Wildfires prompt alerts for hamlet near Fort McMurray, Cold Lake First Nations

First Nation of Cold Lake #149 residents near the fire told to leave area immediately

Residents of one northern Alberta hamlet are being told to be prepared for a possible evacuation as a nearby wildfire threatens to spread toward the community, while some residents on a Cold Lake area reserve need to evacuate the area immediately.

An emergency alert was issued just before 5 p.m. for First Nation of Cold Lake #149 (Legoff) due to a wildfire nearby. Residents have been told to go to the community hall and to look for updates on social media. The alert states the wildfire is burning in the area between Range Road 430 and Range Road 434.

Alberta wildfires as of April 22, 2024

The hamlet of Saprae Creek Estates, about 30 kilometres southeast of Fort McMurray, remains on evacuation alert. A critical wildfire alert for the hamlet in the Regional Municipality of Wood Buffalo was issued Sunday afternoon.

An evacuation alert was issued Monday afternoon for the community of Bilby Common, a subdivision in rural Lac Ste. Anne County. It was later cancelled.

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The fire near Saprae Creek started Sunday, about six kilometres outside the hamlet. It continues to burn out of control on the south side of the Clearwater River. About 700 people who live in Saprae Creek should be prepared to leave on short notice, provincial wildfire officials said.

The fire, which has already consumed nearly 70 hectares of forest, is now burning about 4.5 km east of Saprae Creek.

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"Yesterday crews and resources worked to strengthen the fireguard along the western flank of the wildfire," Alberta Wildfire said in a statement Monday.

"They are working towards containing that flank of the fire and then they will work towards controlling it."

Alberta Wildfire - April 22, 2024: A wildfire near the community of Saprae Creek Estates has put residents of the hamlet under an evacuation alert. (Alberta Wildfire)

A wildfire near the community of Saprae Creek Estates has put residents of the hamlet under an evacuation alert. (Alberta Wildfire)

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Helicopter crews worked throughout the night to douse the flames and that work will continue as long as conditions permit, officials said.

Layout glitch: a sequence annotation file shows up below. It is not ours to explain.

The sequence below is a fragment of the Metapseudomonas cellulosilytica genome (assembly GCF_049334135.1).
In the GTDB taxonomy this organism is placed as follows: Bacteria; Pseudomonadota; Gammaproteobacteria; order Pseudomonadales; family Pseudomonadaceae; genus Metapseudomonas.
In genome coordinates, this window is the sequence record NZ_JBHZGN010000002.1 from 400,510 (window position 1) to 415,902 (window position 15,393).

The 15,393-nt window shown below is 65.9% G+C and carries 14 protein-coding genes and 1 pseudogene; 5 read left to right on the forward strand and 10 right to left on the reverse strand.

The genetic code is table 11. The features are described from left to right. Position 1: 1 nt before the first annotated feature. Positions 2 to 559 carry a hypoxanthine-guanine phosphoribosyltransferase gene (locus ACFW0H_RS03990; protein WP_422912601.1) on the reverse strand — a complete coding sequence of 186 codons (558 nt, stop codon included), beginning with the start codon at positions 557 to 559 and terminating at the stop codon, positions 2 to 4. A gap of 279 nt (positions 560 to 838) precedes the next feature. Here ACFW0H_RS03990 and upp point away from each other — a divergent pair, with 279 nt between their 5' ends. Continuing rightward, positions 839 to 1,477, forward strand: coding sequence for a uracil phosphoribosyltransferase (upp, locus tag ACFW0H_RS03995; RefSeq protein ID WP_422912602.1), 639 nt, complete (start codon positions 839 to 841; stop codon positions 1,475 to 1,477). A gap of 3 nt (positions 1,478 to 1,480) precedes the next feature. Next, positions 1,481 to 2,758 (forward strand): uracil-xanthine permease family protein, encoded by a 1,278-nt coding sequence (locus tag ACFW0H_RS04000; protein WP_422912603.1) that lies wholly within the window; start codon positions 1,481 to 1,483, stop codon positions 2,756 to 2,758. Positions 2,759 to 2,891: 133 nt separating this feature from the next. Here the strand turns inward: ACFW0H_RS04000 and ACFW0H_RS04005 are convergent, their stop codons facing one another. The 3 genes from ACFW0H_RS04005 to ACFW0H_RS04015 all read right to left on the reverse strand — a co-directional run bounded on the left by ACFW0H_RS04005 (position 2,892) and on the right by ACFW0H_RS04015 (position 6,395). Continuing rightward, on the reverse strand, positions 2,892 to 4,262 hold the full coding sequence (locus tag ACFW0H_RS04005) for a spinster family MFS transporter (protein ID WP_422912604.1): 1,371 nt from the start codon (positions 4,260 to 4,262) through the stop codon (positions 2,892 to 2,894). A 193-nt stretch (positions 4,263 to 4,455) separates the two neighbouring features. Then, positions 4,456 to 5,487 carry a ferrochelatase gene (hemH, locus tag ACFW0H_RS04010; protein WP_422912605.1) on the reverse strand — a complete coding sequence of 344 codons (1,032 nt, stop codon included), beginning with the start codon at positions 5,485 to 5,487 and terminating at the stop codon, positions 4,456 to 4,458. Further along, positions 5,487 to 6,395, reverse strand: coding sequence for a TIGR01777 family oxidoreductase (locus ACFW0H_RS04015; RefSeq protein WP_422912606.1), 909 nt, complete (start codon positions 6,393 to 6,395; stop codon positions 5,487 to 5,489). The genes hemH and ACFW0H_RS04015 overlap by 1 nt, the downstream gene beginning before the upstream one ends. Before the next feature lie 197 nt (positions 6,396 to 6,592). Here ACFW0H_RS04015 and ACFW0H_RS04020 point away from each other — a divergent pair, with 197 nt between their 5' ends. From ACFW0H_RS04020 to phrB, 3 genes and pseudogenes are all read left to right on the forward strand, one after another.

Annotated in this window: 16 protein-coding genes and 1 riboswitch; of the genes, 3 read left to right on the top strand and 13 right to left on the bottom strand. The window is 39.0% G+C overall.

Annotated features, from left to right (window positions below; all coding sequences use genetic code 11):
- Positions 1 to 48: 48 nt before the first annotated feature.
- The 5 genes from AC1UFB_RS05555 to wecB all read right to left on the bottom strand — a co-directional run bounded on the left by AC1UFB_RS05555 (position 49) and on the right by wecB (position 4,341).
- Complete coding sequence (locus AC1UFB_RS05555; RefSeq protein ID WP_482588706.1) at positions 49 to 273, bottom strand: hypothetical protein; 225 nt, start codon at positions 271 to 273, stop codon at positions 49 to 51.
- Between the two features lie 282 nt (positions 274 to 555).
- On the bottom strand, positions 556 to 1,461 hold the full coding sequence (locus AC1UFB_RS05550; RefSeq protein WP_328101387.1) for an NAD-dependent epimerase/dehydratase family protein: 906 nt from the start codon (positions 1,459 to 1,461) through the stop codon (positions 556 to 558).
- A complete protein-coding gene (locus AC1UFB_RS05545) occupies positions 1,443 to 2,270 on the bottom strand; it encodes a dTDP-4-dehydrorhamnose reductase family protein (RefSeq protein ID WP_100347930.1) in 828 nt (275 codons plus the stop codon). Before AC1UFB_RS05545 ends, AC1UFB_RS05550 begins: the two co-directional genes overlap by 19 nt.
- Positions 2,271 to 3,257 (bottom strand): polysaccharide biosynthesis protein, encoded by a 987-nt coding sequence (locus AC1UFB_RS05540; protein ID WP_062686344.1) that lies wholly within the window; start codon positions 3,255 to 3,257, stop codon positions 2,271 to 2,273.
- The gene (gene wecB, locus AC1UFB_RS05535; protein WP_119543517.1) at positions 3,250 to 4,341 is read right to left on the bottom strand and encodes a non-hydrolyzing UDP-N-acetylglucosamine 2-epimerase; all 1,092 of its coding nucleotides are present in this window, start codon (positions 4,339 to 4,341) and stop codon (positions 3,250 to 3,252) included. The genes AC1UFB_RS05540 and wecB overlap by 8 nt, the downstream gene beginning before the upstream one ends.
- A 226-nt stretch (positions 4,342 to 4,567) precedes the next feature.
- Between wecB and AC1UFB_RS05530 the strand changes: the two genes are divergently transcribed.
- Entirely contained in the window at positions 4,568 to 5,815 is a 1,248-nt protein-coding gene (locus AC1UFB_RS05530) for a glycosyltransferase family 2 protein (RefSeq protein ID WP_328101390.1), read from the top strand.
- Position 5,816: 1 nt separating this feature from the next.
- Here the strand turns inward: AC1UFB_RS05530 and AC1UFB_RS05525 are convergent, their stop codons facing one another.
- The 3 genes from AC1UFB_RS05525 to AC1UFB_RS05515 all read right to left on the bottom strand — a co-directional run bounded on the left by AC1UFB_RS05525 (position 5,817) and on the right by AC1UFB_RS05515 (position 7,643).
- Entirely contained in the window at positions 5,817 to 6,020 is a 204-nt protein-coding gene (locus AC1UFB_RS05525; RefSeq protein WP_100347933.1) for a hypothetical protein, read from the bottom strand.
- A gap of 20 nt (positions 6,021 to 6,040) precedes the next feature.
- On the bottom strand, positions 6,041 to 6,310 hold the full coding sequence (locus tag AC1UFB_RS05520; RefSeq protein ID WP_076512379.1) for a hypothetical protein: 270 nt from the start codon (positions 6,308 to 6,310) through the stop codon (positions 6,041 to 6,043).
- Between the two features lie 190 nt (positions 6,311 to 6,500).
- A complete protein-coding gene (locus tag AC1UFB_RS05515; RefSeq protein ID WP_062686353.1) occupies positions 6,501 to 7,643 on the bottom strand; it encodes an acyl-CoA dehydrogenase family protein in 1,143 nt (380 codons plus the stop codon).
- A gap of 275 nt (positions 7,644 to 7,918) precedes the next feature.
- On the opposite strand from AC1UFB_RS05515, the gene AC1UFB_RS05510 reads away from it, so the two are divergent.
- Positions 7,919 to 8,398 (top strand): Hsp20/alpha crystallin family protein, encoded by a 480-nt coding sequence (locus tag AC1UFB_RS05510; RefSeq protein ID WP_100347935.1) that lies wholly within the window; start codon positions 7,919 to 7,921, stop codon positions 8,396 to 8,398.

Air tankers will also lay down more fire retardant along the fire's edge as crews continue to fight along the western flank and work to douse a nearby spot fire.

Four firefighting crews, six helicopters, two air tanker groups, and five heavy equipment groups will be working on the fire Monday.

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In a statement to social media Sunday, municipal officials said people should pay attention to official wildfire updates, make an emergency plan with family, and pack a 72-hour emergency kit.

Jody Butz, regional fire chief and director of emergency management for the municipality, said officials are hopeful that progress is being made.

"We're going to watch the heat of the day to see how the fire reacts to the temperatures to see if our mitigation efforts were successful," Butz said.

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"We're staying focused on the fire but we're feeling really good about it. We're optimistic that all the suppression efforts were successful yesterday."

Butz said the fire is a reminder that all residents need to be prepared for the wildfire season ahead.

Rose Paterson, who lives in Saprae Creek, said her family is well-prepared, especially after living through the 2016 wildfire.

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"That time was a big surprise that we actually couldn't go home for three months," she said. "So, this time we're like 'OK, let's be a little more prepared.' So we had each of the kids round up a bag with a few nights of clothes and their most precious, irreplaceable things. And had our cars packed and ready to go."

Paterson said the municipality has been doing a great job with communication and keeping residents up to date.

RCMP have urged residents to stay away from the fire and said drones flying in the area were interfering with firefighting efforts.

In a statement Sunday, RCMP said drones had temporarily grounded helicopters that had been deployed to the area.

Provincial wildfire officials have warned that dry conditions over the winter have increased the risk of wildfires this spring, and warmer temperatures and rising winds over the weekend could increase the risk of fires.

As of Monday, 65 wildfires were burning across Alberta, including three burning out of control.

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In 2016, a massive wildfire engulfed the city of Fort McMurray, driving thousands of people from their homes and destroying 2,400 buildings.

Meanwhile, near Slave Lake, a wildfire fire in the area of Canyon Creek triggered a temporary closure of Highway 2 on Sunday afternoon.

For several hours, sections of the highway near the fire were experiencing poor visibility due to the smoke. The highway has since re-opened.

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This article was originally written by Wallis Snowdon and published for CBC News on April 22, 2024.